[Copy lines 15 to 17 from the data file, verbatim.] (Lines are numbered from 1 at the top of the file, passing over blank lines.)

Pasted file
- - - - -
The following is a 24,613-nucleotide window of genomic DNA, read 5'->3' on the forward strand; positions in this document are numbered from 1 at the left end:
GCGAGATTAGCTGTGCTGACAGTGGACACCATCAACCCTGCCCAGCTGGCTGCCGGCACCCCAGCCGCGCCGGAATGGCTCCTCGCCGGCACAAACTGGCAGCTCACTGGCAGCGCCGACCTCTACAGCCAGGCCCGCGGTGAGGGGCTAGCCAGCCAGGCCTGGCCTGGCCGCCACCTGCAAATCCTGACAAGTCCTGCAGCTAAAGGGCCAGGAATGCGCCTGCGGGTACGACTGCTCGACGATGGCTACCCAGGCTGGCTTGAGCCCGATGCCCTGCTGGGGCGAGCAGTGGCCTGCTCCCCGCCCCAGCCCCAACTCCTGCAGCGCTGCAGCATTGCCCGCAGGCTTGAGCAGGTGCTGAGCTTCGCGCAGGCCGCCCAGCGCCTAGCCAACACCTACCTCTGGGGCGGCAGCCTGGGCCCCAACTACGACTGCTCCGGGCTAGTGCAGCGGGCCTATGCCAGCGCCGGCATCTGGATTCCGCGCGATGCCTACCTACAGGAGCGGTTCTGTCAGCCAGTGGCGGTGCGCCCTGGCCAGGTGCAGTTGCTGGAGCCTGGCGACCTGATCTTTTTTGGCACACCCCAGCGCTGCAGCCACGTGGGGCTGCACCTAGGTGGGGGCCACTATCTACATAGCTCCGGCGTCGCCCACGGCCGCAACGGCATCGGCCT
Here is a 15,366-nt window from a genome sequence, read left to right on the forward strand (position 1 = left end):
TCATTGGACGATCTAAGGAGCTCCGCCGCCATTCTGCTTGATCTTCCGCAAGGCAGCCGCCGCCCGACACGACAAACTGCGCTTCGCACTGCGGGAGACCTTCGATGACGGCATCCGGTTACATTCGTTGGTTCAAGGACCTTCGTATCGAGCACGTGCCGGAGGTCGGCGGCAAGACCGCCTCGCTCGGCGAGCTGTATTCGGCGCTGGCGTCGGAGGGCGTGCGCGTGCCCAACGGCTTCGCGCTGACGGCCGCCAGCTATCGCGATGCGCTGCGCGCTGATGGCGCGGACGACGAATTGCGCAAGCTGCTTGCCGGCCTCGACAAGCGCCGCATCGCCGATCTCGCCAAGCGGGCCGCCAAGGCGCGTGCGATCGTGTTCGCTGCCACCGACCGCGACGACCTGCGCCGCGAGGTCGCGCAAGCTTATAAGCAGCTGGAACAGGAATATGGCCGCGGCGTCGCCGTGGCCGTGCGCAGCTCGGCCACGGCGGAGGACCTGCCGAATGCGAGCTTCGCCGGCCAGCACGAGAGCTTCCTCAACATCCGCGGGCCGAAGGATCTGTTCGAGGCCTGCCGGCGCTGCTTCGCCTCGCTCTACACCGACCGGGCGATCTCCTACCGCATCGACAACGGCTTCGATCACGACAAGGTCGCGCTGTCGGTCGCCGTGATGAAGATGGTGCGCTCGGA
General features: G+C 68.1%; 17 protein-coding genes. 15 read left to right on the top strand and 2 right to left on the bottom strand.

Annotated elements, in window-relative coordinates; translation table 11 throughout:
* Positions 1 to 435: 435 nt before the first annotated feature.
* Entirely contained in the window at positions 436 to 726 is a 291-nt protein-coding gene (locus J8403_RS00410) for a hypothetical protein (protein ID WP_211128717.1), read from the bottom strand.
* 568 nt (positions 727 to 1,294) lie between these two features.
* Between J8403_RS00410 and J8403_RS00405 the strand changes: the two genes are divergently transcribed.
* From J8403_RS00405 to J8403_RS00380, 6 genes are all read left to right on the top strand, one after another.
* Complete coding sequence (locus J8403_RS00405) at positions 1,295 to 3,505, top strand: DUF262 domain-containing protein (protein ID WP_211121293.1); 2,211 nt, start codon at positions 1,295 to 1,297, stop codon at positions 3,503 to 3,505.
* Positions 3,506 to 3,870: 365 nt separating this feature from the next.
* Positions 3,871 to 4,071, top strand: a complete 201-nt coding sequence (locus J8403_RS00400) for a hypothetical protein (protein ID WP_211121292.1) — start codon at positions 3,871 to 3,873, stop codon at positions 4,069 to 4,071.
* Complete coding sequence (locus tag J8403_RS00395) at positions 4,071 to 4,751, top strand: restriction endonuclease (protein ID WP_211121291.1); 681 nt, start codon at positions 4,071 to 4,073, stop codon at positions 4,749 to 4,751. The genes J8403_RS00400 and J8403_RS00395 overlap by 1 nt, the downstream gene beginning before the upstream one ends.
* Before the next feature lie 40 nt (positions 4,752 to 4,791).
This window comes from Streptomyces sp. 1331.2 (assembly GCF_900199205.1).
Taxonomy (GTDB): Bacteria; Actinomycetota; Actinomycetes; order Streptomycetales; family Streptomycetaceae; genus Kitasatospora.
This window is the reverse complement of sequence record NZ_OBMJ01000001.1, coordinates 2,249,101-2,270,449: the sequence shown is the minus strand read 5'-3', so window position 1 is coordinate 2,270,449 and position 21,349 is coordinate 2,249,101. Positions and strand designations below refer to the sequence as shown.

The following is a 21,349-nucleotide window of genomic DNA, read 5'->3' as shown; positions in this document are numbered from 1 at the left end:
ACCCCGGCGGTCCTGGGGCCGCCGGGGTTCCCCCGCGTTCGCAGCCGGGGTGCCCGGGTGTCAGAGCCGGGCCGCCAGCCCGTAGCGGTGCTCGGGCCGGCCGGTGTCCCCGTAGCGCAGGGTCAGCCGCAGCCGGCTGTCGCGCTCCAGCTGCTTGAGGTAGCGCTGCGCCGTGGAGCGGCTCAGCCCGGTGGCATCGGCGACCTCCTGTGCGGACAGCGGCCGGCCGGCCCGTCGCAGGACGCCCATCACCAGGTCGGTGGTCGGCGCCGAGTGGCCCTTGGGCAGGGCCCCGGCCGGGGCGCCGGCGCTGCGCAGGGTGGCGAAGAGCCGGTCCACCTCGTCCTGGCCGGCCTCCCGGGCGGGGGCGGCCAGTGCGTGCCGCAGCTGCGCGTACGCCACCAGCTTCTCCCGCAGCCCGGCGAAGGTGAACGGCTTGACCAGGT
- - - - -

* Complete coding sequence (locus tag J8403_RS00395) at positions 4,071 to 4,751, top strand: restriction endonuclease (protein ID WP_211121291.1); 681 nt, start codon at positions 4,071 to 4,073, stop codon at positions 4,749 to 4,751. The genes J8403_RS00400 and J8403_RS00395 overlap by 1 nt, the downstream gene beginning before the upstream one ends.
* Before the next feature lie 40 nt (positions 4,752 to 4,791).
This window comes from Streptomyces sp. 1331.2 (assembly GCF_900199205.1).